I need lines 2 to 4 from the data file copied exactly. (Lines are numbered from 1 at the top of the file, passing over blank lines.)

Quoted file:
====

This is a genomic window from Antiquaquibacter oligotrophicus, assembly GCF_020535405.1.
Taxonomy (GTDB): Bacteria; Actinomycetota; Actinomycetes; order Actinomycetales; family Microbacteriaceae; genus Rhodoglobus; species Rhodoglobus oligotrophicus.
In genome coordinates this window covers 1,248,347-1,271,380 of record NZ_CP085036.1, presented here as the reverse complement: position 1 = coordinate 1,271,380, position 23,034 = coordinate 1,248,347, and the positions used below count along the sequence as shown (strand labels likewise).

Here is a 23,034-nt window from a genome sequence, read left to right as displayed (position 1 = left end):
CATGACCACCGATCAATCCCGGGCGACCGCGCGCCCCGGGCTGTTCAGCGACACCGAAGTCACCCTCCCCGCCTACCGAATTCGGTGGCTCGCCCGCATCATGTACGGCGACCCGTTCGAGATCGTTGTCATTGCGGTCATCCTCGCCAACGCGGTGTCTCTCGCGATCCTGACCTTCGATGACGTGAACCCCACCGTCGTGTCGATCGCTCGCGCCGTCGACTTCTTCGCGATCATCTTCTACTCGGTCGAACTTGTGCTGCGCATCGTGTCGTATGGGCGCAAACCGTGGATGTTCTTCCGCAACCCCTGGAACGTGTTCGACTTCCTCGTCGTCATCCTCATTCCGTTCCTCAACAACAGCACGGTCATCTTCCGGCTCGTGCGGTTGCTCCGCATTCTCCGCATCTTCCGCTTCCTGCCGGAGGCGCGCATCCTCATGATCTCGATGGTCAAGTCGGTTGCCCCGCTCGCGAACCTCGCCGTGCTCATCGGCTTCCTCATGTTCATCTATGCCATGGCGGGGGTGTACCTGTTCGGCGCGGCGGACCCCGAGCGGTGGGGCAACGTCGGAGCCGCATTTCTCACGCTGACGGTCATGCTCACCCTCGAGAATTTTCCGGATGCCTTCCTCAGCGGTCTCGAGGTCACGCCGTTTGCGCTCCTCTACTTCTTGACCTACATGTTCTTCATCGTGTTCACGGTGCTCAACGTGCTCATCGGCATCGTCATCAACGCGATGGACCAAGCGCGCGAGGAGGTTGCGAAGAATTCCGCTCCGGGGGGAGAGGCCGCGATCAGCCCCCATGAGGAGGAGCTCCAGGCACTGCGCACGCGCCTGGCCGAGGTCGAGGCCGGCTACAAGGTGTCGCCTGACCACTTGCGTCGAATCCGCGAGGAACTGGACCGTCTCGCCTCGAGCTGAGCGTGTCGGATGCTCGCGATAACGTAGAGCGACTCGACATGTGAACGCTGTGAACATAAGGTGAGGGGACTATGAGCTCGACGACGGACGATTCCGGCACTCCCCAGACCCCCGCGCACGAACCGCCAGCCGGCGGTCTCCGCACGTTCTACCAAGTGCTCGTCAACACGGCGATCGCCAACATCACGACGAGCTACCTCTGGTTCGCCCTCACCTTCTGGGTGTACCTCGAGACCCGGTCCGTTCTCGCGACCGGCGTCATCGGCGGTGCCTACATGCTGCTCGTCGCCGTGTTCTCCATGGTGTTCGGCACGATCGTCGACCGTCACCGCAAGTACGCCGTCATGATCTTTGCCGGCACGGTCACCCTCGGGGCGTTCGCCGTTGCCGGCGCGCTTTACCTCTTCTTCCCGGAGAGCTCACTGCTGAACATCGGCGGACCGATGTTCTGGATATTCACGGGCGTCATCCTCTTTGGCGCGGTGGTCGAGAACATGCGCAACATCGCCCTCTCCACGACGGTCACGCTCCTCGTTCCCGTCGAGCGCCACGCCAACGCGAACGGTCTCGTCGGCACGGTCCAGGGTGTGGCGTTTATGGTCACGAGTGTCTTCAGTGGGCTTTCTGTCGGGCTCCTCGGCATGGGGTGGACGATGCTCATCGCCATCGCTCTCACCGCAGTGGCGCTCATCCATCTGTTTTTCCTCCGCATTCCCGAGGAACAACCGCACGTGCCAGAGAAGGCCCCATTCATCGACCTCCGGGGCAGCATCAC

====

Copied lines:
Taxonomy (GTDB): Bacteria; Actinomycetota; Actinomycetes; order Actinomycetales; family Microbacteriaceae; genus Rhodoglobus; species Rhodoglobus oligotrophicus.
In genome coordinates this window covers 1,248,347-1,271,380 of record NZ_CP085036.1, presented here as the reverse complement: position 1 = coordinate 1,271,380, position 23,034 = coordinate 1,248,347, and the positions used below count along the sequence as shown (strand labels likewise).

Here is a 23,034-nt window from a genome sequence, read left to right as displayed (position 1 = left end):